Below are some tips to reduce the risk of you losing your hard-earned coins.
Install EtherAddressLookup or MetaMask. These warn you if you go to a malcious website.
Did you just get sent a link to a token sale, MyEtherWallet, etherdelta, Shapeshift, or Ebay? Don’t click it! Instead, search for that service on Google. Click the top one that is not an ad.
You do not have to enter your private key for an airdrop. Don’t enter your private key on random sites!
Double-Check the URL. Are there any weird characters? Symbols? It is shapshift instead of shapeshift? Or myelherwallet instead of myetherwallet?
Token sale or exchange? Google the name of the token + “twitter”
Check out the Twitter account. Everything looking good still?
Sending to an address? Check out the address on etherscan.io. 6.
The screenshots below point out specific things to check to make sure you are interacting with the correct site.
1. Use Google instead of clicking links sent to you
So you received a message, saw a tweet, or whatever about hot new ICO. Don’t click. Google the name of the token + “token contribution” or “ethereum” or “token”.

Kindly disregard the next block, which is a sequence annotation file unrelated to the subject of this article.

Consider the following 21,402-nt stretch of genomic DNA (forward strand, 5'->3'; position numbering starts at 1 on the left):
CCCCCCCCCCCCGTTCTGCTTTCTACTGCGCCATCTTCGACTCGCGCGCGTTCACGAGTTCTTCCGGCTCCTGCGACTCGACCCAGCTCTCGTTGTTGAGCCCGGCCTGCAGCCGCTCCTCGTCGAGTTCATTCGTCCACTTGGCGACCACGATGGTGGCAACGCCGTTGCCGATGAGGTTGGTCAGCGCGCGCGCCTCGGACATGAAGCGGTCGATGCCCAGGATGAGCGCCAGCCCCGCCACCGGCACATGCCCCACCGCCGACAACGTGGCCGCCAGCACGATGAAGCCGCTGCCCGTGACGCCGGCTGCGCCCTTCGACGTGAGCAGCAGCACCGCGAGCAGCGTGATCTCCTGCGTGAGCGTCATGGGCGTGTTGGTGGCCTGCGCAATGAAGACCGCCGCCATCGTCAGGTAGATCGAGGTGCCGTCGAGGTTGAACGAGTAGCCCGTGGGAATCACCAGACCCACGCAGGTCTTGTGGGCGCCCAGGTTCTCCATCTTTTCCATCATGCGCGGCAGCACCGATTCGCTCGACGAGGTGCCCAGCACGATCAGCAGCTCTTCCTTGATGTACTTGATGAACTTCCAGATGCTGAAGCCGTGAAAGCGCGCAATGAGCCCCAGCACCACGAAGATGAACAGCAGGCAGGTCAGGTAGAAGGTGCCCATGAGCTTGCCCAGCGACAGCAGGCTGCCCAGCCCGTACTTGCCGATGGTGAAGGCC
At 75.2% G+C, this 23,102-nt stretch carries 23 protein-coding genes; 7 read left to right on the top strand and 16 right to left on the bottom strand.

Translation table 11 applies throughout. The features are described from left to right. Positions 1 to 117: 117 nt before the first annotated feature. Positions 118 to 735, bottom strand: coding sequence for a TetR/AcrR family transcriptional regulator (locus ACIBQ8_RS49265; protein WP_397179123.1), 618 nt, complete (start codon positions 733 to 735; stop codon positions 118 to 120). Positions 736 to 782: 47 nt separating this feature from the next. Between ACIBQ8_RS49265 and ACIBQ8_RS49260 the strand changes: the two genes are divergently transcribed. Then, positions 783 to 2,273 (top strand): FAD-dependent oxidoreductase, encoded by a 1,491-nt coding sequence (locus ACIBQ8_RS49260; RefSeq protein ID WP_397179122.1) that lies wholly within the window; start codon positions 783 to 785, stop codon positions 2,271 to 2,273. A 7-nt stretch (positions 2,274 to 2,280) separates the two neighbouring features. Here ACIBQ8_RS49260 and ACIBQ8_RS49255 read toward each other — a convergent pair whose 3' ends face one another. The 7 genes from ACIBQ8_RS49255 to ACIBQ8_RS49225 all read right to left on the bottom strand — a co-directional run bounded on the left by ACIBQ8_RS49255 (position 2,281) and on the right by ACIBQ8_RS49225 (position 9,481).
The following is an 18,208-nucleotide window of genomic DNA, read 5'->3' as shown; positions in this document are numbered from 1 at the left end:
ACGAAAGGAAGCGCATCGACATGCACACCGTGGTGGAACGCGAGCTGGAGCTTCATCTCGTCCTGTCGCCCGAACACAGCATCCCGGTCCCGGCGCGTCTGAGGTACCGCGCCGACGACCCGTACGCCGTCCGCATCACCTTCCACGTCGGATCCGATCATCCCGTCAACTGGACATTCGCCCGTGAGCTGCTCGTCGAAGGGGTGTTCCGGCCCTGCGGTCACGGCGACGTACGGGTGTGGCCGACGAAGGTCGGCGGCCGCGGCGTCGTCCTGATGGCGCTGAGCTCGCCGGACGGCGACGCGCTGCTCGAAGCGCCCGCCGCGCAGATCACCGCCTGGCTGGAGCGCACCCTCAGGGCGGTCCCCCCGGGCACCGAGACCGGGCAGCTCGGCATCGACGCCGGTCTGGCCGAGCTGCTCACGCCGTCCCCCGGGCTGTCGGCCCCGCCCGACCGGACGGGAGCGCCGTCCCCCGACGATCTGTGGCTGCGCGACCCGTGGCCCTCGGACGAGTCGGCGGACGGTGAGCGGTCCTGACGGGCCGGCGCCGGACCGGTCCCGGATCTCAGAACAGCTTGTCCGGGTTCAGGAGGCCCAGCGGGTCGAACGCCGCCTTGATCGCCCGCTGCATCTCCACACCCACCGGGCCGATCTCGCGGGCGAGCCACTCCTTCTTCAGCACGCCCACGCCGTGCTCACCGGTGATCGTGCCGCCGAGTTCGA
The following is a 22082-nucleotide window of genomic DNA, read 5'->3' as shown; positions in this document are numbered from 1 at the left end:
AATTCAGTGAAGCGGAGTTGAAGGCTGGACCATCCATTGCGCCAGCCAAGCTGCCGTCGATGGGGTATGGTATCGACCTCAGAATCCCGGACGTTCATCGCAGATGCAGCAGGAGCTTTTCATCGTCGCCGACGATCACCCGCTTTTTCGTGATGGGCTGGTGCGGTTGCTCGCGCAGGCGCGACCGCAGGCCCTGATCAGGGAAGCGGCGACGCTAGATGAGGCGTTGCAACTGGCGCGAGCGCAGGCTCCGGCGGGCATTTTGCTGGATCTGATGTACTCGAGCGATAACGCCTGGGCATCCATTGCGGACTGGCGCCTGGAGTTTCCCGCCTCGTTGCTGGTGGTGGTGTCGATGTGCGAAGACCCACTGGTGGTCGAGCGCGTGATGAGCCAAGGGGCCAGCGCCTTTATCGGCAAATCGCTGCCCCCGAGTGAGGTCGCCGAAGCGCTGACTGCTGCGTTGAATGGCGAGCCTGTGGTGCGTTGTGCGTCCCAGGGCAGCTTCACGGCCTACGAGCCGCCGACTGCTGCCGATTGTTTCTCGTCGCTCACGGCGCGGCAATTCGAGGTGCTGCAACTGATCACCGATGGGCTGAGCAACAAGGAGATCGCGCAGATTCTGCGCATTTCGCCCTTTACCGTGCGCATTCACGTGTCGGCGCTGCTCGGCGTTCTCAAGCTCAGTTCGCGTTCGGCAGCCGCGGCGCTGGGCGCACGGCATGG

2. Check the URL. Is it the same as the message received?
Okay…but how do I know this is the right URL?
3. Google the name of the token + “twitter”
4. Check out the Twitter. Everything looking good still?
On Twitter, check the URL and the USERNAME of the account. Be on the lookout for weird things like _ or captial-i’s that look like l’s or O’s that look like 0’s. This indicate a scammer.
Followers, images, tweets and the name of the Twitter account are cloned by fake accounts. Ignore those.
You have followers in common. This is a good sign! The URL they provide match the URL you were on earlier. So let’s get the address…
5. Check out the address on etherscan.io
…and let’s check the comments on Etherscan.
Does it have any comments? Are they all angry people who had their funds stolen?
Or is there some add’l verification that this is legit? Again, never rely on a single comment—this adds to the fact that all this information is consistent & correct.
6. And always make sure you are on the correct MyEtherWallet, too!
Check the URL. Check the SSL. Check the v18.104.22.168 (for district0x only). Don’t rely on the version number, but its another good way to easily spot a scam site.
Check the address. Check the AddressIcon (the colorful blob of colors that corresponds to your address. It is an easy way to see if the address matches across two places.)
In this case, district0x’s is kinda pinky-yellow and the address starts with 0xF80.
Oh, and now the URL on MyEtherWallet displays on load & node-change. This is another easy reminder to let you know if you are on a scam site.